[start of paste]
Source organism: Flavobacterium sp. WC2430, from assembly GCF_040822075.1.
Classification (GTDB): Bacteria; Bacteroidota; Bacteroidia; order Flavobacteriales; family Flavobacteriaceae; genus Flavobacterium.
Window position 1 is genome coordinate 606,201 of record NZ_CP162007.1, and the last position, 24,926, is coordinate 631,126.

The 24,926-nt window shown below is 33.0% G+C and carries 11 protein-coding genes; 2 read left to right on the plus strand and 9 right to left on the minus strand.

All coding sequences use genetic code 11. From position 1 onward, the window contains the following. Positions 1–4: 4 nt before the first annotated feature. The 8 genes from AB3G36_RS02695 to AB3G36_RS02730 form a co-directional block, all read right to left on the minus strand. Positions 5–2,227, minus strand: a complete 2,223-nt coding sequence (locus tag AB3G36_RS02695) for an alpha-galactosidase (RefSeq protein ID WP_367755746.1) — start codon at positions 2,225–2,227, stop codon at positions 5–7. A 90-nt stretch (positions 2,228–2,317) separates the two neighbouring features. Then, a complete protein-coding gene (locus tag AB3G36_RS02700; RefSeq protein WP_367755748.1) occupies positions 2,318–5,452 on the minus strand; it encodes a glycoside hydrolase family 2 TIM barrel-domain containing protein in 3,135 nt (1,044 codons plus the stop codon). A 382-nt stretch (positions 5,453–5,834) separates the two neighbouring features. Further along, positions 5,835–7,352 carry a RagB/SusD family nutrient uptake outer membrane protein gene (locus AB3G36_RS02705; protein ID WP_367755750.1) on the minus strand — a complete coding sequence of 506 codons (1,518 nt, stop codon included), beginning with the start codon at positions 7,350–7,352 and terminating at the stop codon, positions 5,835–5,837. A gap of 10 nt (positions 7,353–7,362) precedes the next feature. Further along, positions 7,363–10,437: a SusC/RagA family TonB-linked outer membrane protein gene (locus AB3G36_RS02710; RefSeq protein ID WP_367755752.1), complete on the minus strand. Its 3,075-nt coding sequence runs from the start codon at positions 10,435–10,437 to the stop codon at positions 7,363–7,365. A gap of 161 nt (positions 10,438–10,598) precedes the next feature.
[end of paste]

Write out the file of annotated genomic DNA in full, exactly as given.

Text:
Source organism: Flavobacterium sp. WC2430, from assembly GCF_040822075.1.
Classification (GTDB): Bacteria; Bacteroidota; Bacteroidia; order Flavobacteriales; family Flavobacteriaceae; genus Flavobacterium.
Window position 1 is genome coordinate 606,201 of record NZ_CP162007.1, and the last position, 24,926, is coordinate 631,126.

The 24,926-nt window shown below is 33.0% G+C and carries 11 protein-coding genes; 2 read left to right on the plus strand and 9 right to left on the minus strand.

All coding sequences use genetic code 11. From position 1 onward, the window contains the following. Positions 1–4: 4 nt before the first annotated feature. The 8 genes from AB3G36_RS02695 to AB3G36_RS02730 form a co-directional block, all read right to left on the minus strand. Positions 5–2,227, minus strand: a complete 2,223-nt coding sequence (locus tag AB3G36_RS02695) for an alpha-galactosidase (RefSeq protein ID WP_367755746.1) — start codon at positions 2,225–2,227, stop codon at positions 5–7. A 90-nt stretch (positions 2,228–2,317) separates the two neighbouring features. Then, a complete protein-coding gene (locus tag AB3G36_RS02700; RefSeq protein WP_367755748.1) occupies positions 2,318–5,452 on the minus strand; it encodes a glycoside hydrolase family 2 TIM barrel-domain containing protein in 3,135 nt (1,044 codons plus the stop codon). A 382-nt stretch (positions 5,453–5,834) separates the two neighbouring features. Further along, positions 5,835–7,352 carry a RagB/SusD family nutrient uptake outer membrane protein gene (locus AB3G36_RS02705; protein ID WP_367755750.1) on the minus strand — a complete coding sequence of 506 codons (1,518 nt, stop codon included), beginning with the start codon at positions 7,350–7,352 and terminating at the stop codon, positions 5,835–5,837. A gap of 10 nt (positions 7,353–7,362) precedes the next feature. Further along, positions 7,363–10,437: a SusC/RagA family TonB-linked outer membrane protein gene (locus AB3G36_RS02710; RefSeq protein ID WP_367755752.1), complete on the minus strand. Its 3,075-nt coding sequence runs from the start codon at positions 10,435–10,437 to the stop codon at positions 7,363–7,365. A gap of 161 nt (positions 10,438–10,598) precedes the next feature.